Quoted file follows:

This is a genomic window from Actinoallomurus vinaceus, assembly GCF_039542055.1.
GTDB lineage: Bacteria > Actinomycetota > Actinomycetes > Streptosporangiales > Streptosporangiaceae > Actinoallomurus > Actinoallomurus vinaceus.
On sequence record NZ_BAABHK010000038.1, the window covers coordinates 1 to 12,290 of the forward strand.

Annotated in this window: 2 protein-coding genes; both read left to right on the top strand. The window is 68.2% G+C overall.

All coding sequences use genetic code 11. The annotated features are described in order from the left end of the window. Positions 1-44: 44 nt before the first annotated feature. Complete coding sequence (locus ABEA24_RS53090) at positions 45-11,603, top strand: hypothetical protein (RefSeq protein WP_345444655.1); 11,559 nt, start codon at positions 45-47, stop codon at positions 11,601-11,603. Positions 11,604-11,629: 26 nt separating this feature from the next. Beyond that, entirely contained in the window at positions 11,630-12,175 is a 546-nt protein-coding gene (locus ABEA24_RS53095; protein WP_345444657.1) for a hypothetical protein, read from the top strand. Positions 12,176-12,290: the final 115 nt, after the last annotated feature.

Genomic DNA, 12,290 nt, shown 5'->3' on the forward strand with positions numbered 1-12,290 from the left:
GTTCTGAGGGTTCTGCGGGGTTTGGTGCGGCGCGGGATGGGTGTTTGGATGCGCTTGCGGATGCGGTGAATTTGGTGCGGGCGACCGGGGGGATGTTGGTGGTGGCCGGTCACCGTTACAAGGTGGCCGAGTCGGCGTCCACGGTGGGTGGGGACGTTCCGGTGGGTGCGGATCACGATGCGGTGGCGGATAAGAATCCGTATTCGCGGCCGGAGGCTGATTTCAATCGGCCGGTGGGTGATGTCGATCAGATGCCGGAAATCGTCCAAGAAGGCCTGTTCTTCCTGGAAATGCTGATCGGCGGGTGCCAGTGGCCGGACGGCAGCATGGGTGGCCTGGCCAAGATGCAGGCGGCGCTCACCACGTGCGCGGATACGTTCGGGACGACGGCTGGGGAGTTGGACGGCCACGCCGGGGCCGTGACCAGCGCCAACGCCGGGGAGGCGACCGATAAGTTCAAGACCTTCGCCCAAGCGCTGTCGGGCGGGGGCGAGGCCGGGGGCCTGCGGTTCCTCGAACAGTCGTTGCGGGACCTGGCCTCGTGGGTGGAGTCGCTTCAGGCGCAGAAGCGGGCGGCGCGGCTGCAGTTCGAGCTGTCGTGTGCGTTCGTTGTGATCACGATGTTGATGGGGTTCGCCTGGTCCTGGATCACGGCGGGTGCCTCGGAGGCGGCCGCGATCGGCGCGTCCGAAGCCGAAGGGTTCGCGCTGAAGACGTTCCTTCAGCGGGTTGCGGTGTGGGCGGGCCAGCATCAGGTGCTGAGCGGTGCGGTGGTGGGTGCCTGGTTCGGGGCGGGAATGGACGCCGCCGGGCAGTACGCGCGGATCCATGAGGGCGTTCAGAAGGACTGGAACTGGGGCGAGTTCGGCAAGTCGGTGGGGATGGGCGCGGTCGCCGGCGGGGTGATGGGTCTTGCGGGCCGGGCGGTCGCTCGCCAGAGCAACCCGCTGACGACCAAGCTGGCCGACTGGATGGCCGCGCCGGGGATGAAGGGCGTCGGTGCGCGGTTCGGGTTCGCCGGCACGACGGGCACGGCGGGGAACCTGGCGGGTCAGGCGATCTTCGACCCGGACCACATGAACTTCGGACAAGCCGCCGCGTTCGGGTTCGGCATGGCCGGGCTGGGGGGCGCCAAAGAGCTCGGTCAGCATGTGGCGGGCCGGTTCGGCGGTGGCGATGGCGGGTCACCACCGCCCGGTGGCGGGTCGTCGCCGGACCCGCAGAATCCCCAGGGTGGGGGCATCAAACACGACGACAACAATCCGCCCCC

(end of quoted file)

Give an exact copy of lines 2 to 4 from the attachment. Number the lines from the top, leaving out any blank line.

GTDB lineage: Bacteria > Actinomycetota > Actinomycetes > Streptosporangiales > Streptosporangiaceae > Actinoallomurus > Actinoallomurus vinaceus.
On sequence record NZ_BAABHK010000038.1, the window covers coordinates 1 to 12,290 of the forward strand.

Annotated in this window: 2 protein-coding genes; both read left to right on the top strand. The window is 68.2% G+C overall.